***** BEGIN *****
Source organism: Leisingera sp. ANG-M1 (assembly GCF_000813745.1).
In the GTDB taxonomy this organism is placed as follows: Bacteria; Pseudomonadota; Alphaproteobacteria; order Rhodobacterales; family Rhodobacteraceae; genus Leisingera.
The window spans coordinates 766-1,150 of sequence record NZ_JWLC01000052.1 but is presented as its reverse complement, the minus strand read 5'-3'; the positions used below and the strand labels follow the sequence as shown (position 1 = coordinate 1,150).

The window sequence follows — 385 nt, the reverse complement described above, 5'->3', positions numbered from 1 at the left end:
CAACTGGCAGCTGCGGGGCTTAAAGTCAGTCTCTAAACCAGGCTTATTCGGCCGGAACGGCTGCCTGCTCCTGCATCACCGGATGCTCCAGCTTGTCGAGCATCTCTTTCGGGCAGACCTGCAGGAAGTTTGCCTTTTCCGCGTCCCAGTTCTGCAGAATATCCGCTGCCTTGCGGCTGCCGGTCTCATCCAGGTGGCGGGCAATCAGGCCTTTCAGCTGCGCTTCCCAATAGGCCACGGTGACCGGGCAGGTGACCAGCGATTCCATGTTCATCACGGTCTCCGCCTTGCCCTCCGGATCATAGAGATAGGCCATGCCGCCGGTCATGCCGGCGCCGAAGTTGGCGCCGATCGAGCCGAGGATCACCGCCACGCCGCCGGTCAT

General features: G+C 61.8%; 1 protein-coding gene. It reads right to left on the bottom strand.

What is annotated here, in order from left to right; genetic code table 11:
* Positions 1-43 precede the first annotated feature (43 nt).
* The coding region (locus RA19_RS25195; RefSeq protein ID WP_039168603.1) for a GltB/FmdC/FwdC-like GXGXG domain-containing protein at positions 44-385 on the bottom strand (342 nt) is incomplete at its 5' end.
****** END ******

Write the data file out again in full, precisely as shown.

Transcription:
Source organism: Leisingera sp. ANG-M1 (assembly GCF_000813745.1).
In the GTDB taxonomy this organism is placed as follows: Bacteria; Pseudomonadota; Alphaproteobacteria; order Rhodobacterales; family Rhodobacteraceae; genus Leisingera.
The window spans coordinates 766-1,150 of sequence record NZ_JWLC01000052.1 but is presented as its reverse complement, the minus strand read 5'-3'; the positions used below and the strand labels follow the sequence as shown (position 1 = coordinate 1,150).

The window sequence follows — 385 nt, the reverse complement described above, 5'->3', positions numbered from 1 at the left end:
CAACTGGCAGCTGCGGGGCTTAAAGTCAGTCTCTAAACCAGGCTTATTCGGCCGGAACGGCTGCCTGCTCCTGCATCACCGGATGCTCCAGCTTGTCGAGCATCTCTTTCGGGCAGACCTGCAGGAAGTTTGCCTTTTCCGCGTCCCAGTTCTGCAGAATATCCGCTGCCTTGCGGCTGCCGGTCTCATCCAGGTGGCGGGCAATCAGGCCTTTCAGCTGCGCTTCCCAATAGGCCACGGTGACCGGGCAGGTGACCAGCGATTCCATGTTCATCACGGTCTCCGCCTTGCCCTCCGGATCATAGAGATAGGCCATGCCGCCGGTCATGCCGGCGCCGAAGTTGGCGCCGATCGAGCCGAGGATCACCGCCACGCCGCCGGTCAT

General features: G+C 61.8%; 1 protein-coding gene. It reads right to left on the bottom strand.

What is annotated here, in order from left to right; genetic code table 11:
* Positions 1-43 precede the first annotated feature (43 nt).
* The coding region (locus RA19_RS25195; RefSeq protein ID WP_039168603.1) for a GltB/FmdC/FwdC-like GXGXG domain-containing protein at positions 44-385 on the bottom strand (342 nt) is incomplete at its 5' end.